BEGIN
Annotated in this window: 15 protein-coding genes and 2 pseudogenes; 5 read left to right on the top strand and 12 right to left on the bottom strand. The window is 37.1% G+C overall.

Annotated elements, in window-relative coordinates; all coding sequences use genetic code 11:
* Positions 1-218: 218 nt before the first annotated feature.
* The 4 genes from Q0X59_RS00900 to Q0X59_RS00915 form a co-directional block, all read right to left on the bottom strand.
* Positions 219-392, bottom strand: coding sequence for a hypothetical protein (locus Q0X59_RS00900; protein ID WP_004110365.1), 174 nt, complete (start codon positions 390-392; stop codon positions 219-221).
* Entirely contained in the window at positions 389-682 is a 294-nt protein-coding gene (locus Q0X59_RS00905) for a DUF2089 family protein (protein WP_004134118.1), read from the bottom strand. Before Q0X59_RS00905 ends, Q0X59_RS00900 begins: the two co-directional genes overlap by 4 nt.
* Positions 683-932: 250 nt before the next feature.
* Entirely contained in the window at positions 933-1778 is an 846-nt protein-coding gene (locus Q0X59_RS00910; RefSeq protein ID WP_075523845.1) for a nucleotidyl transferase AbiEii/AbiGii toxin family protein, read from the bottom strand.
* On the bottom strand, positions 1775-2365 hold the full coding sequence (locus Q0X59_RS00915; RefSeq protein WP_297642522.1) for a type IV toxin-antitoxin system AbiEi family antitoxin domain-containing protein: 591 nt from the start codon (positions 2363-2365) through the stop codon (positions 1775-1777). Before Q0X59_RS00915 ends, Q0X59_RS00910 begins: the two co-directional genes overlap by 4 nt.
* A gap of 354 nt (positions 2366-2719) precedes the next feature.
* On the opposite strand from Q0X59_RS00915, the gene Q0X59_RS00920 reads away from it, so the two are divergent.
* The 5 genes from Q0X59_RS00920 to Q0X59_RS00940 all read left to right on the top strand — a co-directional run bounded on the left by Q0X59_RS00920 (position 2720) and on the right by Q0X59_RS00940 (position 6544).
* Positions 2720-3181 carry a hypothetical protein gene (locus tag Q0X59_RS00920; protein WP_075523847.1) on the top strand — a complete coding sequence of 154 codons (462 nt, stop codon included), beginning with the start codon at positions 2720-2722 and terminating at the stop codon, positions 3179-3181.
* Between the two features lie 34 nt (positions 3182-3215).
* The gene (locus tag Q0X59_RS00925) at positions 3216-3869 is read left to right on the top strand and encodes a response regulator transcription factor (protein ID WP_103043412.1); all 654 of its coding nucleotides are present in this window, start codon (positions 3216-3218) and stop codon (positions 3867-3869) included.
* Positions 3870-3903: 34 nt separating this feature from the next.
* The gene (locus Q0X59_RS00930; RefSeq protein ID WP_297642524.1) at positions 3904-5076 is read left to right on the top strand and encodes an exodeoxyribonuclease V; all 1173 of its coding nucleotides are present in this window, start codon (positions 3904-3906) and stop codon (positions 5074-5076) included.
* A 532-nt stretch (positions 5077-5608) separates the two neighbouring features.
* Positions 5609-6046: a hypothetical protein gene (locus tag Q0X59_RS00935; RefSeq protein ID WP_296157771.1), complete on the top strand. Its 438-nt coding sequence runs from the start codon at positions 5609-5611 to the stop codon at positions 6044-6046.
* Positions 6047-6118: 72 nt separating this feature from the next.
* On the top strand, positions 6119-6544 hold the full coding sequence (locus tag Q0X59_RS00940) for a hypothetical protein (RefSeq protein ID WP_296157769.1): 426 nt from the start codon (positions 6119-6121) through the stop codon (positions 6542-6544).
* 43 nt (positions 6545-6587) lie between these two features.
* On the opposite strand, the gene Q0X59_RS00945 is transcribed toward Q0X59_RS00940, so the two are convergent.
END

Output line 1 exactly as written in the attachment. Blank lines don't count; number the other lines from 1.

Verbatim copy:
Annotated in this window: 15 protein-coding genes and 2 pseudogenes; 5 read left to right on the top strand and 12 right to left on the bottom strand. The window is 37.1% G+C overall.